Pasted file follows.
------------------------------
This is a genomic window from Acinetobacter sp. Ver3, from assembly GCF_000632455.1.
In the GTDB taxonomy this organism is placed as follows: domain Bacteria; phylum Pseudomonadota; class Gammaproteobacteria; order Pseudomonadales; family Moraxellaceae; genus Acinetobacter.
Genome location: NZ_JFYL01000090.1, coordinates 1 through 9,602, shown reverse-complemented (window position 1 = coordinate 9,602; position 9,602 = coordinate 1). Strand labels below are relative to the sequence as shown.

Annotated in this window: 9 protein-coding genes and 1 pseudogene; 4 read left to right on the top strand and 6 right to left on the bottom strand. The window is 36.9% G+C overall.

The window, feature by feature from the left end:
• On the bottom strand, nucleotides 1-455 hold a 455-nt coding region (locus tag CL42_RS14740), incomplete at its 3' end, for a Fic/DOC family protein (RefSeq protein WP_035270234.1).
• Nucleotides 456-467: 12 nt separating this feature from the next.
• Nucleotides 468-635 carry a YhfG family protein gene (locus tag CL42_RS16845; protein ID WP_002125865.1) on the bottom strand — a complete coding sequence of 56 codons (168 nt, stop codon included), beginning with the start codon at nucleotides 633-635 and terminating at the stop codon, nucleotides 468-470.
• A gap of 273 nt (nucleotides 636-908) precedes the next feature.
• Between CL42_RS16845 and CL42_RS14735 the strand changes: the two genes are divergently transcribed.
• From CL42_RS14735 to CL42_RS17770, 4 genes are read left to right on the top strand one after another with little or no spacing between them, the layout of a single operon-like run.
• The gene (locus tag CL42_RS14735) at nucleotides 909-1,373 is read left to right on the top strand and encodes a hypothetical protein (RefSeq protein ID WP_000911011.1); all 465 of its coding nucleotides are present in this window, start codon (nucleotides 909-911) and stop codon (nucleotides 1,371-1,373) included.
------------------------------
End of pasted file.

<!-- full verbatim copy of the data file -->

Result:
This is a genomic window from Acinetobacter sp. Ver3, from assembly GCF_000632455.1.
In the GTDB taxonomy this organism is placed as follows: domain Bacteria; phylum Pseudomonadota; class Gammaproteobacteria; order Pseudomonadales; family Moraxellaceae; genus Acinetobacter.
Genome location: NZ_JFYL01000090.1, coordinates 1 through 9,602, shown reverse-complemented (window position 1 = coordinate 9,602; position 9,602 = coordinate 1). Strand labels below are relative to the sequence as shown.

Annotated in this window: 9 protein-coding genes and 1 pseudogene; 4 read left to right on the top strand and 6 right to left on the bottom strand. The window is 36.9% G+C overall.

The window, feature by feature from the left end:
• On the bottom strand, nucleotides 1-455 hold a 455-nt coding region (locus tag CL42_RS14740), incomplete at its 3' end, for a Fic/DOC family protein (RefSeq protein WP_035270234.1).
• Nucleotides 456-467: 12 nt separating this feature from the next.
• Nucleotides 468-635 carry a YhfG family protein gene (locus tag CL42_RS16845; protein ID WP_002125865.1) on the bottom strand — a complete coding sequence of 56 codons (168 nt, stop codon included), beginning with the start codon at nucleotides 633-635 and terminating at the stop codon, nucleotides 468-470.
• A gap of 273 nt (nucleotides 636-908) precedes the next feature.
• Between CL42_RS16845 and CL42_RS14735 the strand changes: the two genes are divergently transcribed.
• From CL42_RS14735 to CL42_RS17770, 4 genes are read left to right on the top strand one after another with little or no spacing between them, the layout of a single operon-like run.
• The gene (locus tag CL42_RS14735) at nucleotides 909-1,373 is read left to right on the top strand and encodes a hypothetical protein (RefSeq protein ID WP_000911011.1); all 465 of its coding nucleotides are present in this window, start codon (nucleotides 909-911) and stop codon (nucleotides 1,371-1,373) included.